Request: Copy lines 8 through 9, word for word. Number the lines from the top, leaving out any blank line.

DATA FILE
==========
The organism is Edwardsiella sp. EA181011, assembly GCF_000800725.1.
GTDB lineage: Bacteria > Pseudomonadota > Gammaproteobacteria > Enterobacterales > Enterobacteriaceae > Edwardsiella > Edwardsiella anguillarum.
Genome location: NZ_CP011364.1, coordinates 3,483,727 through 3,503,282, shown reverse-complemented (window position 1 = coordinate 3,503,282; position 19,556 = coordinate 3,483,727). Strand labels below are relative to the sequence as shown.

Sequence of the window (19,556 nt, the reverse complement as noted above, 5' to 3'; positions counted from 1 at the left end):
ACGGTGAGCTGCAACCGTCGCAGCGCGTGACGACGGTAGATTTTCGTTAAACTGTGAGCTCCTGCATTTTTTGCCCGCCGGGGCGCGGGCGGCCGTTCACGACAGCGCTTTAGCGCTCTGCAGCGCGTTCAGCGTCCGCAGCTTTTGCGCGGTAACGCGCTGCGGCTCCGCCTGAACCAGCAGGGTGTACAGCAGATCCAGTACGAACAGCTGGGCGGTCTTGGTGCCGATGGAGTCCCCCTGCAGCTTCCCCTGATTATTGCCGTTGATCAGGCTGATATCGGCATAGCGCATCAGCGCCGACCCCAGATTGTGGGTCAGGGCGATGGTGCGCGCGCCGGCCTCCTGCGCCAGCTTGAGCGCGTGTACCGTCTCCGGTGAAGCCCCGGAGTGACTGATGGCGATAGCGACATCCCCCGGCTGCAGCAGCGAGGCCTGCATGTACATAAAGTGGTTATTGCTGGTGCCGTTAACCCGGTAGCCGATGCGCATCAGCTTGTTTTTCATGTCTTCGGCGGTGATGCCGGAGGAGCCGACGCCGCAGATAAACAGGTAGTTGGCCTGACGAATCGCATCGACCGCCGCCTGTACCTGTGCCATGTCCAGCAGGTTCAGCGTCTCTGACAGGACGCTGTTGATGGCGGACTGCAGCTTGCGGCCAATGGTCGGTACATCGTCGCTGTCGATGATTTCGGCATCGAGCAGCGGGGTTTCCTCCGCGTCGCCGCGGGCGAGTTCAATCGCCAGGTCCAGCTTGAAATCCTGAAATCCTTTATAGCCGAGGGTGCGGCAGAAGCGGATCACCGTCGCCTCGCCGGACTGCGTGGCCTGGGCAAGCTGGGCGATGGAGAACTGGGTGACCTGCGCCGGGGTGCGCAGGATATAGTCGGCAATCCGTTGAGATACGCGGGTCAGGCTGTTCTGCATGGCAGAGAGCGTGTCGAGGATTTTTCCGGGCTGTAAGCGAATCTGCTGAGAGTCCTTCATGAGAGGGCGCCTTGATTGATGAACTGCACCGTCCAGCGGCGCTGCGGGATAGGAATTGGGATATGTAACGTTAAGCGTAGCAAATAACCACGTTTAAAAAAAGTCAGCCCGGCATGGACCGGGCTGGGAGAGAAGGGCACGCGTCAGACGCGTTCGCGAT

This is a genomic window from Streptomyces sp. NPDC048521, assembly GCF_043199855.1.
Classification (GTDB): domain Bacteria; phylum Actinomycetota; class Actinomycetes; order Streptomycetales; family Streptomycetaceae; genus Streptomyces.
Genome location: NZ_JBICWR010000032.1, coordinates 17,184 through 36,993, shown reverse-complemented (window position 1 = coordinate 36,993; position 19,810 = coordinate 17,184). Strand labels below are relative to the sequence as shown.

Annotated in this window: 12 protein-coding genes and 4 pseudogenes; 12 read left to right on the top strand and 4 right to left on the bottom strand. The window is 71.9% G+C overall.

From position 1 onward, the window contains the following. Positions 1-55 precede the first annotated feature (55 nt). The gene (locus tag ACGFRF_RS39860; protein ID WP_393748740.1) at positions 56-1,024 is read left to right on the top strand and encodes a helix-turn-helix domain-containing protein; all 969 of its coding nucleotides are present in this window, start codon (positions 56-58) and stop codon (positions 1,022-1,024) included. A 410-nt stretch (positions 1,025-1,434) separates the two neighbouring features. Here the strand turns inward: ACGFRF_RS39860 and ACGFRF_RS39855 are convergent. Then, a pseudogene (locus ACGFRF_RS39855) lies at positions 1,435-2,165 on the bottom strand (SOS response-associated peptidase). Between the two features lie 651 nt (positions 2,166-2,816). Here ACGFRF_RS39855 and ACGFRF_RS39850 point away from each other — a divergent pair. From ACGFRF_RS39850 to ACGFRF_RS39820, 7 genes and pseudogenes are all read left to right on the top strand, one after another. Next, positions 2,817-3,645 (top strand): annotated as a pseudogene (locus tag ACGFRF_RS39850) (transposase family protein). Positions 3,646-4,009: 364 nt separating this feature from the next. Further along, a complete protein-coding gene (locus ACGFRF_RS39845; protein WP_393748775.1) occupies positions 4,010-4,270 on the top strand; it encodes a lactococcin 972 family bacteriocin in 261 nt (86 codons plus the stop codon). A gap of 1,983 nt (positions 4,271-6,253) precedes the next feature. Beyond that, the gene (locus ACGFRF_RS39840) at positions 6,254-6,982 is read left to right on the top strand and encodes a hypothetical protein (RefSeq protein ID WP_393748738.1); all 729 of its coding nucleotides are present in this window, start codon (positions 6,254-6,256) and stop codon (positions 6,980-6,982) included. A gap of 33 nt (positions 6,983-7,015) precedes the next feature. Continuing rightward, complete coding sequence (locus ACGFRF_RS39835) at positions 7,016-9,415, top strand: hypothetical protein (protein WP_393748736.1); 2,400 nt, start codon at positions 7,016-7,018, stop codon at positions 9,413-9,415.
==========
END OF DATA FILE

Genome location: NZ_JBICWR010000032.1, coordinates 17,184 through 36,993, shown reverse-complemented (window position 1 = coordinate 36,993; position 19,810 = coordinate 17,184). Strand labels below are relative to the sequence as shown.

Annotated in this window: 12 protein-coding genes and 4 pseudogenes; 12 read left to right on the top strand and 4 right to left on the bottom strand. The window is 71.9% G+C overall.